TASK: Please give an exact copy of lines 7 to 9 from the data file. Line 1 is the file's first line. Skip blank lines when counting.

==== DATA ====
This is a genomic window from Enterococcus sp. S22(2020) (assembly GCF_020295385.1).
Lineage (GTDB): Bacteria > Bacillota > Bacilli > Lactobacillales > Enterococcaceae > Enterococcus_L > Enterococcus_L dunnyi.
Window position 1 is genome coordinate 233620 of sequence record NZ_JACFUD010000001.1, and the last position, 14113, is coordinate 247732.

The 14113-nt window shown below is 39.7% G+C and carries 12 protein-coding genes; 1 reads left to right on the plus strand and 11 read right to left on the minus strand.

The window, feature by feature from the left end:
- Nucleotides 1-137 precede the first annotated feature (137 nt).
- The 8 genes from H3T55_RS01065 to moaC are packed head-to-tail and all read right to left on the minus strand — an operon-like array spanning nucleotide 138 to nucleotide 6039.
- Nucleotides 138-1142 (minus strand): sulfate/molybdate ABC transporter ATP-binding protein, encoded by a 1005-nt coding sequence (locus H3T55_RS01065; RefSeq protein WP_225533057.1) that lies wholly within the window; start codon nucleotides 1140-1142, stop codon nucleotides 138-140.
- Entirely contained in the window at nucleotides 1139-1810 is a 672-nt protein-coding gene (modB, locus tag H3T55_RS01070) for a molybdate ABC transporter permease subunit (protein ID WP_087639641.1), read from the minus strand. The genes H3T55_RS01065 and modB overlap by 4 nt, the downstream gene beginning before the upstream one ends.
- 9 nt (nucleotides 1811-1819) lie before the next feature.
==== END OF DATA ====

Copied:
- The 8 genes from H3T55_RS01065 to moaC are packed head-to-tail and all read right to left on the minus strand — an operon-like array spanning nucleotide 138 to nucleotide 6039.
- Nucleotides 138-1142 (minus strand): sulfate/molybdate ABC transporter ATP-binding protein, encoded by a 1005-nt coding sequence (locus H3T55_RS01065; RefSeq protein WP_225533057.1) that lies wholly within the window; start codon nucleotides 1140-1142, stop codon nucleotides 138-140.
- Entirely contained in the window at nucleotides 1139-1810 is a 672-nt protein-coding gene (modB, locus tag H3T55_RS01070) for a molybdate ABC transporter permease subunit (protein ID WP_087639641.1), read from the minus strand. The genes H3T55_RS01065 and modB overlap by 4 nt, the downstream gene beginning before the upstream one ends.